Hawkman Found #1 cover

Review – Hawkman: Found #1: Dark Nights: Metal Tie-In

DC This Week
Hawkman Found #1 cover
Can Hawkman escape the inter-dimensional trap and save the day? Image via DC Comics

Hawkman: Found #1 – Jeff Lemire, Writer; Bryan Hitch, Penciller; Kevin Nowlan, Inker; Alex Sinclair, Colorist


Ray – 8.5/10

Corrina: The Neverending Struggle


Ray: A few weeks back, we got the bizarre one-shot Batman: Lost, which saw Batman catapulting through the Multiverse and confronting his past, his present, and his future in a series of surreal segments. This issue in many ways is the counterpart, as Jeff Lemire returns to the DCU with his first full-length DC comic since his Green Arrow run. It focuses on Hawkman, whose previous death and transformation at Barbatos’ hands has been a focal point of the main Metal event. This issue is as complex and surreal as you’d expect out of this event, but unlike Batman: Lost, I’m not sure Hawkman is quite compelling enough yet to carry it in the same way. The issue opens with Hawkman relating a dream he has every day, of soaring through the sky as his costumed alter ego, before he wakes up once again as Carter Hall, a normal human in an endless battle he can’t win.

That battle would be against the Man-Hawks, a horrific race of humanoid bird warriors that come each day from a massive spaceship. He’s surrounded by allies, fellow warriors that seem familiar, but he can’t place them. The highlight of this issue is Bryan Hitch’s art, which is at its best showing off wild, sweeping battles with an epic scale. The Man-Hawks are suitably monstrous, and Carter playing the Conan-meets-Indiana-Jones hero archetype is where he’s at his best.

There’s all sort of little hints through the story as to where he is, but there just isn’t enough Hawkman history to draw on to create a massively compelling puzzle box of a trap like there was for Batman. What we’re left with, ultimately, is a compelling Hawkman story with a dramatic twist ending that doesn’t quite make us care about Hawkman yet. There are shades of Jeff Lemire’s brilliance in here, but I imagine he’ll be able to cut loose a lot more in The Terrifics.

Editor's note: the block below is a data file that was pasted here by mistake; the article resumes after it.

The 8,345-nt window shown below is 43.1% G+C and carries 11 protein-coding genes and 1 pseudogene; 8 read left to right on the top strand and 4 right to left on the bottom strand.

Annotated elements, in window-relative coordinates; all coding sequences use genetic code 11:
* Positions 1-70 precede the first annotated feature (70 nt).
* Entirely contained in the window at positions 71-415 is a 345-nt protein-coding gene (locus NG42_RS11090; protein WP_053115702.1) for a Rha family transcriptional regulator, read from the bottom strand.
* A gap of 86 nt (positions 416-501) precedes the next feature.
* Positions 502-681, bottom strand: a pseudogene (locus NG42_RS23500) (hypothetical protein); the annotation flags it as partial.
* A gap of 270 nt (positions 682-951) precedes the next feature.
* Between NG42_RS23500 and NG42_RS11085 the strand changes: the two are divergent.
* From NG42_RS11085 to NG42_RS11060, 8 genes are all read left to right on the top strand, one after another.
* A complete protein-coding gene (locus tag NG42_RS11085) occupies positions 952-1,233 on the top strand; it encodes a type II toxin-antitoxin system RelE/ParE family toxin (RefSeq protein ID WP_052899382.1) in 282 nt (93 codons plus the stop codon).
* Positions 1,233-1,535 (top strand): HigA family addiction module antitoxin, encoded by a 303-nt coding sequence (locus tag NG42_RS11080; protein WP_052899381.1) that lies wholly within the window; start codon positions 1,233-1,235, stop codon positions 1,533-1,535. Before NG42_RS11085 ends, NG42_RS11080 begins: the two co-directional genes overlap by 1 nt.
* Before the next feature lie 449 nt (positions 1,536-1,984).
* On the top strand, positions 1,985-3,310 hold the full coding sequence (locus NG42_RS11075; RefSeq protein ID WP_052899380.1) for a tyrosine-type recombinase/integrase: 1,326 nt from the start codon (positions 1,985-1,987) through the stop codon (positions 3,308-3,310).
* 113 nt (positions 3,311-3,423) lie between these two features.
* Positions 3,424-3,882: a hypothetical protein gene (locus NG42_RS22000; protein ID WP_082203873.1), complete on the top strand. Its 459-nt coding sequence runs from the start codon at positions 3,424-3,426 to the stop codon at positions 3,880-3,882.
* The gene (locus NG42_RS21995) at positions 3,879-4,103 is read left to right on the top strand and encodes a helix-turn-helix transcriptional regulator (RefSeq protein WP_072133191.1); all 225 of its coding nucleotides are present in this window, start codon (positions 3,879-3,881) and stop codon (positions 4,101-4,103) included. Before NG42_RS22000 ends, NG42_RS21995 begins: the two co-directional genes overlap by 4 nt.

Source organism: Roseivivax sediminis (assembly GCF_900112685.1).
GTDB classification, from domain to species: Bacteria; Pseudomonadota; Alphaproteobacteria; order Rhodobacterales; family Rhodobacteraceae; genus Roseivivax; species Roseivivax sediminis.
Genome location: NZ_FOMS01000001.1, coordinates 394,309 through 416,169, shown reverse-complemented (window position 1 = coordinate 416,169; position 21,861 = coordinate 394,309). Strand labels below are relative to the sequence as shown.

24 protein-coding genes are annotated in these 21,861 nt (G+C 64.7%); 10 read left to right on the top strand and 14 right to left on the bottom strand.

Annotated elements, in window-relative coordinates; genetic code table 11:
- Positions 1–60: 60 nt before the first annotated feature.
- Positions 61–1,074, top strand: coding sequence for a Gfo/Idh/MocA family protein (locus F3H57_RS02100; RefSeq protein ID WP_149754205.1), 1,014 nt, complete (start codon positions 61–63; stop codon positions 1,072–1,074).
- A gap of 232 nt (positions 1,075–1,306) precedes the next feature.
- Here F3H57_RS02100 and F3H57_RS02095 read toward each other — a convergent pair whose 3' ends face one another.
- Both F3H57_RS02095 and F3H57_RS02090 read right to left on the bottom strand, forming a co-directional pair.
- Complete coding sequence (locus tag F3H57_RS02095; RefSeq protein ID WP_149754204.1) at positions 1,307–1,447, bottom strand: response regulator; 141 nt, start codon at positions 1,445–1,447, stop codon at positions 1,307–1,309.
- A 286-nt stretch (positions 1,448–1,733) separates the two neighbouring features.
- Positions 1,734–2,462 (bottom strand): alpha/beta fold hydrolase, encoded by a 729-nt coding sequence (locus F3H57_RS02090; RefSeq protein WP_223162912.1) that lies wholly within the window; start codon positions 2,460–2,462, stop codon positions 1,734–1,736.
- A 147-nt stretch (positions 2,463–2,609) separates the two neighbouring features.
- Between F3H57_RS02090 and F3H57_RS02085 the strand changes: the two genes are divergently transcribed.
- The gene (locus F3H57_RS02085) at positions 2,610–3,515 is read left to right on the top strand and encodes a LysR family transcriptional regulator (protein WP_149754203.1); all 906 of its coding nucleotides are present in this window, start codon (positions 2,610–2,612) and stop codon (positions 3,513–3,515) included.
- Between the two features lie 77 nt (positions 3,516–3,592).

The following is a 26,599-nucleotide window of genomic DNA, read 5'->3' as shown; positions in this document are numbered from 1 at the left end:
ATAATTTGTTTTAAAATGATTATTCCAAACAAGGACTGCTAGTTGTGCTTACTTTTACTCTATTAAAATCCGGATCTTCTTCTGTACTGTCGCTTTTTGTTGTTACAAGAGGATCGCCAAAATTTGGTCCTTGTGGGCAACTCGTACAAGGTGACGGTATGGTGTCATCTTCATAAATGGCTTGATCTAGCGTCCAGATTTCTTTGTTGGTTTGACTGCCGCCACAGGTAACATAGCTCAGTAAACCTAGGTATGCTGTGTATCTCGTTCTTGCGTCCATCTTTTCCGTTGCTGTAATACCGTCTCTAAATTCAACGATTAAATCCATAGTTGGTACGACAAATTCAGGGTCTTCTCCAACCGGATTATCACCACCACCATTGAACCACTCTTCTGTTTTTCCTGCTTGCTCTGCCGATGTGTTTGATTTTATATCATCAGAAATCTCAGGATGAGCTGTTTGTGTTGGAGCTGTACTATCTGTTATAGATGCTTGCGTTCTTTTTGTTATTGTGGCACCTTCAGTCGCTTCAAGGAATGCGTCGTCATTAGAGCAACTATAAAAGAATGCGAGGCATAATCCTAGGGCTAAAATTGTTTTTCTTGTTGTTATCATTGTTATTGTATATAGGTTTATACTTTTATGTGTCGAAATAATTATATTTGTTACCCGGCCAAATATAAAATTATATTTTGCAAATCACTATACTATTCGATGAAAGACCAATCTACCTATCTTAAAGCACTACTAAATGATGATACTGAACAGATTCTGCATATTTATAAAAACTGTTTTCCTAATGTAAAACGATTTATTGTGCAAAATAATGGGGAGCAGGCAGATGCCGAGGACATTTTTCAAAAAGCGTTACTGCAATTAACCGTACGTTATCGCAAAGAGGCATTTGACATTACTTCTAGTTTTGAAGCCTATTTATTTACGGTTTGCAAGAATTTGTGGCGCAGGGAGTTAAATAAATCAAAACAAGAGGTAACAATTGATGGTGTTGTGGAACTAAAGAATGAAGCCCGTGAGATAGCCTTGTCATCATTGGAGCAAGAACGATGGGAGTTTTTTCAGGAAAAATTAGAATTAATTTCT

Corrina: It’s not that this comic is bad. I could never view a comic drawn by Hitch and written by Lemire as bad overall.

It’s that it feels incomplete.

I should have expected that from a Metal tie-in story but, somehow, I’d hoped this would have a specific story to tell. There are glimmers of something fascinating, such as seeing all the various lives Carter Hall has lived embodied in several panels. The idea that Carter is basically stuck in an interdimensional version of Groundhog Day¬†within his multiple lives adds an emotional weight to his struggles.

But the ending disappoints because there isn’t one and the one we have, we know is a bad thing for Carter. It’s frustrating, given the talent on the book. (But I guess I could say that about the entire Metal event.)

Disclaimer: GeekDad received this comic for review purposes.

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